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Community perspectives of complex trauma assessment for Aboriginal parents: ‘it's important, but how these discussions are held is critical’

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posted on 19.03.2021, 03:46 by Catherine Chamberlain, Graham Gee, Deirdre Gartland, Fiona Mensah, Sarah Mares, Yvonne Clark, Naomi Ralph, Caroline Atkinson, Tania Hirvoven, Helen McLachlan, Tahnia Edwards, Helen Herrman, Stephanie Brown, Jan Nicholson
© 2020 Chamberlain, Gee, Gartland, Mensah, Mares, Clark, Ralph, Atkinson, Hirvonen, McLachlan, Edwards, Herrman, Brown and Nicholson.
Background and Purpose: Becoming a parent can be an exciting and also challenging transition, particularly for parents who have experienced significant hurt in their own childhoods, and may be experiencing ‘complex trauma.’ Aboriginal and Torres Strait Islander (Aboriginal) people also experience historical trauma. While the parenting transition is an important time to offer support for parents, it is essential to ensure that the benefits of identifying parents experiencing complex trauma outweigh any risks (e.g., stigmatization). This paper describes views of predominantly Aboriginal stakeholders regarding (1) the relative importance of domains proposed for complex trauma assessment, and (2) how to conduct these sensitive discussions with Aboriginal parents. Setting and Methods: A co-design workshop was held in Alice Springs (Central Australia) as part of an Aboriginal-led community-based participatory action research project. Workshop participants were 57 predominantly Aboriginal stakeholders with expertise in community, clinical, policy and academic settings. Twelve domains of complex trauma-related distress had been identified in existing assessment tools and through community consultation. Using story-telling and strategies to create safety for discussing complex and sensitive issues, and delphi-style methods, stakeholders rated the level of importance of the 12 domains; and discussed why, by whom, where and how experiences of complex trauma should be explored. Main Findings: The majority of stakeholders supported the importance of assessing each of the proposed complex trauma domains with Aboriginal parents. However, strong concerns were expressed regarding where, by whom and how this should occur. There was greater emphasis and consistency regarding ‘qualities’ (e.g., caring), rather than specific ‘attributes’ (e.g., clinician). Six critical overarching themes emerged: ensuring emotional and cultural safety; establishing relationships and trust; having capacity to respond appropriately and access support; incorporating less direct cultural communication methods (e.g., yarning, dadirri); using strengths-based approaches and offering choices to empower parents; and showing respect, caring and compassion. Conclusion: Assessments to identify Aboriginal parents experiencing complex trauma should only be considered when the prerequisites of safety, trusting relationships, respect, compassion, adequate care, and capacity to respond are assured. Offering choices and cultural and strengths-based approaches are also critical. Without this assurance, there are serious concerns that harms may outweigh any benefits for Aboriginal parents.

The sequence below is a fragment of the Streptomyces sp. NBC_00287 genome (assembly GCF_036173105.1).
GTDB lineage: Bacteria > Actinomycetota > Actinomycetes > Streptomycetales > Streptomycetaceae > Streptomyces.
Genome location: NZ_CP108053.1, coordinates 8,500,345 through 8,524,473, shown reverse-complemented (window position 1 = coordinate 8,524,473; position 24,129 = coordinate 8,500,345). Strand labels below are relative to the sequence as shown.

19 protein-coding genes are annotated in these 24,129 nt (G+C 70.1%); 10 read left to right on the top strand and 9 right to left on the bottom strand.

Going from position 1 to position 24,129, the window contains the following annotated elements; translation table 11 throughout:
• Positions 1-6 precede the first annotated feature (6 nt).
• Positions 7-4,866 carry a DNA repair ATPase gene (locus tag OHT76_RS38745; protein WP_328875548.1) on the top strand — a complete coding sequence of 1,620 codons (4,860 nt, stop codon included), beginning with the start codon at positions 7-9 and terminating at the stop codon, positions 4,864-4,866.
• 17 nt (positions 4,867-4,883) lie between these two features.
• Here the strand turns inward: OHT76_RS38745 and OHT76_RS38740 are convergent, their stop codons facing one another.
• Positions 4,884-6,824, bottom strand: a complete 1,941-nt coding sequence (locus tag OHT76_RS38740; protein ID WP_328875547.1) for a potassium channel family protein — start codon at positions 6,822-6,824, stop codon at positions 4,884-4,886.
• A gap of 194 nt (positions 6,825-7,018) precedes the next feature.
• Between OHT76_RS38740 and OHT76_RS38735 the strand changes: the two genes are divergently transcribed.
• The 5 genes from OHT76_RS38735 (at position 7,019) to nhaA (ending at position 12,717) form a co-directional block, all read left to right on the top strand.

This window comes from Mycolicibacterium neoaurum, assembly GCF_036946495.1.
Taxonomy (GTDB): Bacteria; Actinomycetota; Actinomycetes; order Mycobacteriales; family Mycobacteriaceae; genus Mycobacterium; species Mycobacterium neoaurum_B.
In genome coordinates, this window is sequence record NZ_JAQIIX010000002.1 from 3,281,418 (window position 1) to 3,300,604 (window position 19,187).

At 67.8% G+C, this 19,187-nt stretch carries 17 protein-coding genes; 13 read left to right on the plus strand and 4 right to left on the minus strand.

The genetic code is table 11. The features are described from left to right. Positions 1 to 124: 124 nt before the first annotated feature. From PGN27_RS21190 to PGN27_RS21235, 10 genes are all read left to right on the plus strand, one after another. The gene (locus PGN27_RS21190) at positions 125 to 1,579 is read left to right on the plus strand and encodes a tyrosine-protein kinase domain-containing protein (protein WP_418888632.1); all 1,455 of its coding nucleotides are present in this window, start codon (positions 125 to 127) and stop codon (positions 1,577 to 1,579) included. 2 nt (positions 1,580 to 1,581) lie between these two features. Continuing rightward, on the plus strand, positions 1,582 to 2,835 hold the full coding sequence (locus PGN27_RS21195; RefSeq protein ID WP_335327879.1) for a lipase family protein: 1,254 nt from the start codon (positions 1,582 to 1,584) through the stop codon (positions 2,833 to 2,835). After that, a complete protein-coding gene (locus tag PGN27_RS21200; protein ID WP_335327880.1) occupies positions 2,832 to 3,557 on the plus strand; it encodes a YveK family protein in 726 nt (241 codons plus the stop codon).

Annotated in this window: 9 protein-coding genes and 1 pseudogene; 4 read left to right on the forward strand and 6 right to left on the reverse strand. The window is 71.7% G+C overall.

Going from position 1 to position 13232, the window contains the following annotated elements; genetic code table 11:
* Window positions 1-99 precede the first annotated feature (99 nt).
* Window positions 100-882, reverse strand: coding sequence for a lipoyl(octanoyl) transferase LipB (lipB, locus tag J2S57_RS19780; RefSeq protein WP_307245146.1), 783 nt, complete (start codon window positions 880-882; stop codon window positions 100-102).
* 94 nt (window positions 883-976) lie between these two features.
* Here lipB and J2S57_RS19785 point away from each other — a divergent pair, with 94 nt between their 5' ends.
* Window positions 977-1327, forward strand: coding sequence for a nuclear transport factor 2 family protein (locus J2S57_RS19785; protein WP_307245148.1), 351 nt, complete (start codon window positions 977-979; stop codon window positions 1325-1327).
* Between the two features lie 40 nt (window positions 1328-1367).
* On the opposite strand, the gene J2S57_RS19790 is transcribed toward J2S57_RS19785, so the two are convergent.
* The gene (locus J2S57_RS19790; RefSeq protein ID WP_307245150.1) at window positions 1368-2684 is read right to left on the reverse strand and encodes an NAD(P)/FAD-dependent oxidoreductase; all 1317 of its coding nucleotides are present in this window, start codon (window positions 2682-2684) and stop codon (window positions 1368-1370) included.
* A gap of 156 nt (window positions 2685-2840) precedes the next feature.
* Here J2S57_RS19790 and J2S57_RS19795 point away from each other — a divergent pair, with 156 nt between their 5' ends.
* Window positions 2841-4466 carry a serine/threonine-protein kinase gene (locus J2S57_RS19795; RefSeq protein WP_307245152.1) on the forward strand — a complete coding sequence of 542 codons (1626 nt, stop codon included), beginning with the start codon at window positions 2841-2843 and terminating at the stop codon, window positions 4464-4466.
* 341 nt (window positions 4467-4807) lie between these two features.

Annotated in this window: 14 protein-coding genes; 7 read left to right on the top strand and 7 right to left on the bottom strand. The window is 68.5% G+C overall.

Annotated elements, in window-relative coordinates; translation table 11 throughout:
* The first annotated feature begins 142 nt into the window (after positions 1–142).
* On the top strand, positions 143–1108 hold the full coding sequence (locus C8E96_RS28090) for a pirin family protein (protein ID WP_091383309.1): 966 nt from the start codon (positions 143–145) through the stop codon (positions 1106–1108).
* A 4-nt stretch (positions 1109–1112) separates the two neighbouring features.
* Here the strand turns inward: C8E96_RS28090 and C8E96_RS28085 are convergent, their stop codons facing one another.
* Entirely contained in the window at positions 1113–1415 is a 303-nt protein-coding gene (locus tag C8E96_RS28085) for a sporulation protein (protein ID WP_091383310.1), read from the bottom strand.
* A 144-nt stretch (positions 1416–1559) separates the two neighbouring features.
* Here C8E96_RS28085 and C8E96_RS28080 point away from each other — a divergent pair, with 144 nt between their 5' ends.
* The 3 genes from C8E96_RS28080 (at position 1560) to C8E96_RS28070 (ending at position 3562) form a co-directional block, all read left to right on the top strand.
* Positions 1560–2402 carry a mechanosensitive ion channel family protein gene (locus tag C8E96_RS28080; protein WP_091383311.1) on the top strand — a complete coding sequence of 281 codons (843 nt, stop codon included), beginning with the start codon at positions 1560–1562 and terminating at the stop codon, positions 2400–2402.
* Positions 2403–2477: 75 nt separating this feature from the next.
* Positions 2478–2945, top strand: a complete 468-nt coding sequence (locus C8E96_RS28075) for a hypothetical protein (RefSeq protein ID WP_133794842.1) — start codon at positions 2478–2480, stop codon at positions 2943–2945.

Funding

The Healing the Past by Nurturing the Future project is funded by the Lowitja Institute Aboriginal and Torres Strait Islander Health CRC and the Australian National Health and Medical Research Council (NHMRC) project grant (1141593). Several authors were supported by NHMRC Fellowships, including CC and FM (Career Development Fellowships 1161065 and 1111160), GG (Early Career Fellowship 1161841), YC (Emerging Leader Fellowship 1178590), SB (Senior Research Fellowship 1161065), and HH (Practitioner Fellowship 10808020). Research staff at the Murdoch Children's Research Institute are supported by the Victorian Government's Operational Infrastructure Support Program.

History

Publication Date

01/01/2020

Journal

Frontiers in Psychology

Volume

11

Article Number

2014

Pagination

17p. (p. 1-17)

Publisher

Frontiers Media S.A.

ISSN

1664-1078

Rights Statement

The Author reserves all moral rights over the deposited text and must be credited if any re-use occurs. Documents deposited in OPAL are the Open Access versions of outputs published elsewhere. Changes resulting from the publishing process may therefore not be reflected in this document. The final published version may be obtained via the publisher’s DOI. Please note that additional copyright and access restrictions may apply to the published version.

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